November 03, 2021 • 2 min read

Using automation to make wildlife monitoring easier

Using advanced learning models to make wildlife monitoring less time-consuming and more accurate 

Monitoring the presence, distribution, group composition and behavior of wildlife is critical in helping asset operators demonstrate the preservation of the local environment. And it’s often a requirement to comply with government regulations and sustainability standards.

But it can be difficult because wild animals are hard to spot. And what may seem like a straightforward undertaking can be painstaking, time-consuming, and expensive.

“Usually, our analysts sift through images captured by remote cameras using heat and motion triggers to create valuable reporting,” explains Erica Crowther, Environmental Scientist, Advisian, our consulting business. “These programs produce millions of images per year, but a lot of time is wasted because more than 90 percent of images are discarded as false triggers.

“So, we connected with Worley’s data science team to explore whether we could apply machine learning to automate this process and in doing so, create a new approach to monitoring wildlife surrounding one of our customer’s energy assets.”

Automating wildlife monitoring in two steps

We began the project by developing an automated classification process with two key steps. 

First, we used a transfer learning technique to train a learning classification model to group the images into two categories: false triggers (confirming no animal presence) and true positives (confirming the presence of an animal).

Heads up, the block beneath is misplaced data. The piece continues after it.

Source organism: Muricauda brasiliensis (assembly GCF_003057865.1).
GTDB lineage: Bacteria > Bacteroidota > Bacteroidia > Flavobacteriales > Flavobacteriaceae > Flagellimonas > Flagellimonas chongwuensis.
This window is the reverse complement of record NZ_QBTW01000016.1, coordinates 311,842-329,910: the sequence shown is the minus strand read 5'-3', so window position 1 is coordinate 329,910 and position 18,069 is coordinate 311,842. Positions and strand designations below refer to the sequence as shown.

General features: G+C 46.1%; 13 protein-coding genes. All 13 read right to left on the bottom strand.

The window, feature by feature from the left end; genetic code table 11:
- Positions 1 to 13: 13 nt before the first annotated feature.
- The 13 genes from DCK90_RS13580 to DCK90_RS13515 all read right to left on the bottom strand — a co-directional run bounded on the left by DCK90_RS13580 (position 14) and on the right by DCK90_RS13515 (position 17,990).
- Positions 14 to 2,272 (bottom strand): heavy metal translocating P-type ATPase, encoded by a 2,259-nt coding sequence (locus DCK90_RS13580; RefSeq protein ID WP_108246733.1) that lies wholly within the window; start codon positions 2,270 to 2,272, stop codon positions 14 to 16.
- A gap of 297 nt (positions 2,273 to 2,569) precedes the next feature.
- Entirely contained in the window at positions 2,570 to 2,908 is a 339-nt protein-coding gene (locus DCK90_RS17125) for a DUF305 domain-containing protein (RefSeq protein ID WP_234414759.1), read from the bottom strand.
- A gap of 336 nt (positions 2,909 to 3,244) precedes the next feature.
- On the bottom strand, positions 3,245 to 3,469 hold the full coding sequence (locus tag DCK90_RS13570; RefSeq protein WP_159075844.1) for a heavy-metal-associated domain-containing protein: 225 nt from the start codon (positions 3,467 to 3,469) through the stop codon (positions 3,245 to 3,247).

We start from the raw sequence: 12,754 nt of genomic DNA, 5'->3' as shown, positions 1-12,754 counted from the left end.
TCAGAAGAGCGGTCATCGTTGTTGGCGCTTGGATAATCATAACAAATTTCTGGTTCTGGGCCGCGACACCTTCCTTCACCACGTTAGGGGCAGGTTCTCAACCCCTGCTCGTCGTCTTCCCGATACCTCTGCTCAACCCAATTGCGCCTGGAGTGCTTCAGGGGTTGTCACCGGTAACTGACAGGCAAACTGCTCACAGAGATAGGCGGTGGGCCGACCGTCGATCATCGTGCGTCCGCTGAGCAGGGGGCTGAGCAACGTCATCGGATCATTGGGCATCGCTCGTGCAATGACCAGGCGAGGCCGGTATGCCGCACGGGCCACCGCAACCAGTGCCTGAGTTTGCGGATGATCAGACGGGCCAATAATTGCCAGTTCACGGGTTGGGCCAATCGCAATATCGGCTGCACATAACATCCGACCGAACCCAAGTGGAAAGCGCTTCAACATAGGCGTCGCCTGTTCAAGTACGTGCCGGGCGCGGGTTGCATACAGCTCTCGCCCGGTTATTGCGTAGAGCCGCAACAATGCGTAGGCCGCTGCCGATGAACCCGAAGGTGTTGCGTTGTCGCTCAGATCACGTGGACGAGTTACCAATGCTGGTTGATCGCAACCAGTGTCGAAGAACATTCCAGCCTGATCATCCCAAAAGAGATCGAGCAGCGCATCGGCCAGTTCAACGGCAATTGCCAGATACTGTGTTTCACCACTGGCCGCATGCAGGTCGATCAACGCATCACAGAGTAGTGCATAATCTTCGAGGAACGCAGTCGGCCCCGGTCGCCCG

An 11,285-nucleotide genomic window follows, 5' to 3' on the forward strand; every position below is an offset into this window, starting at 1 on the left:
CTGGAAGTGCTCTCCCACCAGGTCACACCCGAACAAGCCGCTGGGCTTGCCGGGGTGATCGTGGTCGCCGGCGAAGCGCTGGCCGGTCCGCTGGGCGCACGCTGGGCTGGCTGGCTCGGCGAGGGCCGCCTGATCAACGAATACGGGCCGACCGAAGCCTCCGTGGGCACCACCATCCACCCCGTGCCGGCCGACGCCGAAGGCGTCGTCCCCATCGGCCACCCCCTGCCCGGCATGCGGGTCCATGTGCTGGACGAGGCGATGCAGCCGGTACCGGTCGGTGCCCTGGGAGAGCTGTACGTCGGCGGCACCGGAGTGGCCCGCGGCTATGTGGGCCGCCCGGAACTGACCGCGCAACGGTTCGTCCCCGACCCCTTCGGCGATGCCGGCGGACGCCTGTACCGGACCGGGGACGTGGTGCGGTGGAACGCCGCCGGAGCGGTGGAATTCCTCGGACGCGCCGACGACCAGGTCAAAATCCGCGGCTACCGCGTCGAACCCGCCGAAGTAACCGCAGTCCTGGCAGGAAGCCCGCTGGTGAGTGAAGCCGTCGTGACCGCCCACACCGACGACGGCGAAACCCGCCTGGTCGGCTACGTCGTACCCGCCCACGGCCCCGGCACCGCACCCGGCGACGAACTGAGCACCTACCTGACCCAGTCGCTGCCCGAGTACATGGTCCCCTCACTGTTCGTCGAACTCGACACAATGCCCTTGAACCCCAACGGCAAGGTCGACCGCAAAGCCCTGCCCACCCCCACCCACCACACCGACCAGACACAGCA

A deer identified and classified by machine learning.
Next, we trained a learning object identification model to classify true positive images and organize these into multiple animal categories. With this model, wildlife is automatically identified and marked in the image. This helps the model reduce the number of false classifications and learn the features of the animal more accurately.

To date, the model has achieved an accuracy rate of 95 percent, enabling the Advisian team to deliver wildlife monitoring studies with greater efficiency and precision.

A proven solution with wide-reaching potential

Although this model was developed to support a specific customer need, its potential value is much broader. The model can be scaled to catalogue and classify different species in different habitats and environments around the world.

A moose identified and classified by machine learning.

“The Advisian environmental team can build on this model with future customers, wherever their operations are around the world,” says Vishal Mehta, Senior Vice President, Information and Digital Delivery. “And it’s a great example of how digital can bring enormous value to the way we work and contribute towards creating more sustainable outcomes.”

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